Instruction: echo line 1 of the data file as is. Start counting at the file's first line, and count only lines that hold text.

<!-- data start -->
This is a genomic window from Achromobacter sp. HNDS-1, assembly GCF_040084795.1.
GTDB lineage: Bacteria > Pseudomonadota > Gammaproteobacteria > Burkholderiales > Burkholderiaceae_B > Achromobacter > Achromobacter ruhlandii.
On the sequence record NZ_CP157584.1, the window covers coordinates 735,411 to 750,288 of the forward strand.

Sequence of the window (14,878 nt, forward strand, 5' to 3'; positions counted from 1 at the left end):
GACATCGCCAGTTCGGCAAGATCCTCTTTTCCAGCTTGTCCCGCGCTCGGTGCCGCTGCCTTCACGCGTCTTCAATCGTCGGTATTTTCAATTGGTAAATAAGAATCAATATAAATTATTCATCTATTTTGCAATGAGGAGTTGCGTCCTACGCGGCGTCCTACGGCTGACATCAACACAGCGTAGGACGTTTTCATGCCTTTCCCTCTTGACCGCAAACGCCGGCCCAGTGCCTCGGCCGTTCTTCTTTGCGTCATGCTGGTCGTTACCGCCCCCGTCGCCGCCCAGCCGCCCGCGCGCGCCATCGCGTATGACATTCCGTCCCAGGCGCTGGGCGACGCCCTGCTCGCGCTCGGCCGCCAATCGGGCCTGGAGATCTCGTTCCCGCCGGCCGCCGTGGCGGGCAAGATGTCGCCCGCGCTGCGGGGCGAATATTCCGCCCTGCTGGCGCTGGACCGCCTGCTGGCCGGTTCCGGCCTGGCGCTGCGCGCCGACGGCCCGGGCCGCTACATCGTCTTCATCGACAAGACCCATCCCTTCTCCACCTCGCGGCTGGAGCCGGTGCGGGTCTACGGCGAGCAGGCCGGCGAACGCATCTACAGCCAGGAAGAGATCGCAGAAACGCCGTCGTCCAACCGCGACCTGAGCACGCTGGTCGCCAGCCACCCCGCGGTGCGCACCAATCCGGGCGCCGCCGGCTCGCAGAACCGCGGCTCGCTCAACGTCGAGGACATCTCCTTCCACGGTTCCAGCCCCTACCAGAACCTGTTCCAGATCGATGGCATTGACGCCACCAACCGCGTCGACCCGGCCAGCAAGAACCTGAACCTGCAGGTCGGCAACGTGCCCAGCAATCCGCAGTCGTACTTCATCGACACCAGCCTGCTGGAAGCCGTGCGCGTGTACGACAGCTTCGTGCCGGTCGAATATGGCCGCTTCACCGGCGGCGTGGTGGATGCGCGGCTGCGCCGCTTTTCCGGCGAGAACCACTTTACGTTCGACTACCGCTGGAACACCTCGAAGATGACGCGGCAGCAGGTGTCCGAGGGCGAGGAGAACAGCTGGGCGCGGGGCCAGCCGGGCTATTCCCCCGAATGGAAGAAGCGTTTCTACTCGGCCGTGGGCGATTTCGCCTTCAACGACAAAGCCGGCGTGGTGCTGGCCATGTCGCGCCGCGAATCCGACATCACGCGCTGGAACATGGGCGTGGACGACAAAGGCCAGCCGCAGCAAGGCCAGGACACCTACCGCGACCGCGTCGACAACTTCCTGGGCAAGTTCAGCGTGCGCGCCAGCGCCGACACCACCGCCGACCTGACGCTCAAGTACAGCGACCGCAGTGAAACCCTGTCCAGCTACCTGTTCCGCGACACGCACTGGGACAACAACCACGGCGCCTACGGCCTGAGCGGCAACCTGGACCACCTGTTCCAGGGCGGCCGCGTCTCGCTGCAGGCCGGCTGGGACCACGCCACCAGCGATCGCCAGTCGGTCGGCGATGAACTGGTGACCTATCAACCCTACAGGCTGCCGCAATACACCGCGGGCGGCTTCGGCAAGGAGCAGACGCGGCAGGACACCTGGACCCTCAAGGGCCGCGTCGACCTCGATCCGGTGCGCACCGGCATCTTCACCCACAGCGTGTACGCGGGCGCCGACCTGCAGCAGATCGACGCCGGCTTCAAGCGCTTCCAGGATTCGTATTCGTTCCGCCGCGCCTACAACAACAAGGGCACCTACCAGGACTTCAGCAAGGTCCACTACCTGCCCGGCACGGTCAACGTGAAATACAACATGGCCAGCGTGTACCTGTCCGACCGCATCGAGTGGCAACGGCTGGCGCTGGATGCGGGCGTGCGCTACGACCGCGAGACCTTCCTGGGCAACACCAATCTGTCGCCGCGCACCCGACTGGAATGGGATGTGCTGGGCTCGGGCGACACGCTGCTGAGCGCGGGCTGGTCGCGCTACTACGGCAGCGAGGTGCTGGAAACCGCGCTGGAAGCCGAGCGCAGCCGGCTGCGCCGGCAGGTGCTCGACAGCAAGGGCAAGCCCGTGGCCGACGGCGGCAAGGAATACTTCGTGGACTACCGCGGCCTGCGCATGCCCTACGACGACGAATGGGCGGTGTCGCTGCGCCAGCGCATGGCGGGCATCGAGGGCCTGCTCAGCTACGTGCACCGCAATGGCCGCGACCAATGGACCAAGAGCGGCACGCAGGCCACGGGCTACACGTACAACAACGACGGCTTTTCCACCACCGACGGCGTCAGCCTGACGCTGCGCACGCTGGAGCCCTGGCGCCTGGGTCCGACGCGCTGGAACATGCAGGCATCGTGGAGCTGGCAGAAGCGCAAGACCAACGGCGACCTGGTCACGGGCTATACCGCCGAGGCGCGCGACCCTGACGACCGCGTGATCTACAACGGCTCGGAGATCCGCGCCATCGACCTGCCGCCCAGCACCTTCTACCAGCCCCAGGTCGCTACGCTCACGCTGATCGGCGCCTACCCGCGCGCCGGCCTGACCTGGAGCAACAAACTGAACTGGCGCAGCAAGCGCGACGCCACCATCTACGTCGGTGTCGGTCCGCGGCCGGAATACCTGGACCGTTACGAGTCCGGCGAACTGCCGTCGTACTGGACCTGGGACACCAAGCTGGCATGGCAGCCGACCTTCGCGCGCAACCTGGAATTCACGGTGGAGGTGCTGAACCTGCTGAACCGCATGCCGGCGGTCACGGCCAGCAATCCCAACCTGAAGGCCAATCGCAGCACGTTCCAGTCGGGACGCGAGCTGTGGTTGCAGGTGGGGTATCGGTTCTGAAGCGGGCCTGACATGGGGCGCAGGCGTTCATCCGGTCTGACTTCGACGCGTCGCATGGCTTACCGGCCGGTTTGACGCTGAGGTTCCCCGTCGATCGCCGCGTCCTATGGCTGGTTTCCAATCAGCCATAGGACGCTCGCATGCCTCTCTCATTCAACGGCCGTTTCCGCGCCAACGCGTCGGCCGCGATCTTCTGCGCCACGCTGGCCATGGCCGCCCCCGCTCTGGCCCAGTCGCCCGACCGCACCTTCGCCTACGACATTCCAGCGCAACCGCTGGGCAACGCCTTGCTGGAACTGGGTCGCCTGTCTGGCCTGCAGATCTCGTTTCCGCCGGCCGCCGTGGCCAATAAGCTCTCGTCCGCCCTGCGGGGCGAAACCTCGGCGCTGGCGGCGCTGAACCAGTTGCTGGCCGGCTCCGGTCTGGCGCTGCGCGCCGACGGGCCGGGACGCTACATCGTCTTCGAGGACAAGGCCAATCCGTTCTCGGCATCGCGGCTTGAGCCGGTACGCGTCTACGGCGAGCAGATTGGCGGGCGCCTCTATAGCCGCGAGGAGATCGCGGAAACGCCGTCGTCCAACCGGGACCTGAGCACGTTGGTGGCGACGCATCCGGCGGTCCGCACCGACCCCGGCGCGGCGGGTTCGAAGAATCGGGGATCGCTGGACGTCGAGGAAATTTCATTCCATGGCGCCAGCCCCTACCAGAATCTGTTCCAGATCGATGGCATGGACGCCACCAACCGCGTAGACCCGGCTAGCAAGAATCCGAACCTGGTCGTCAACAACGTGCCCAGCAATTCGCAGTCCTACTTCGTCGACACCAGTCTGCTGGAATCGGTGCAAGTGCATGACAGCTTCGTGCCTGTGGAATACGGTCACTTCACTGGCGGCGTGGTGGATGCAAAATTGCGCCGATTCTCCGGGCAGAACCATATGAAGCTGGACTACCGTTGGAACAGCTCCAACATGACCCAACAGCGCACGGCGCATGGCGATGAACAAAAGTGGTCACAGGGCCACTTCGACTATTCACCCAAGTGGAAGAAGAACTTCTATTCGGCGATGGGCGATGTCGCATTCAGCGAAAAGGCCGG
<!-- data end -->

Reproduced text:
This is a genomic window from Achromobacter sp. HNDS-1, assembly GCF_040084795.1.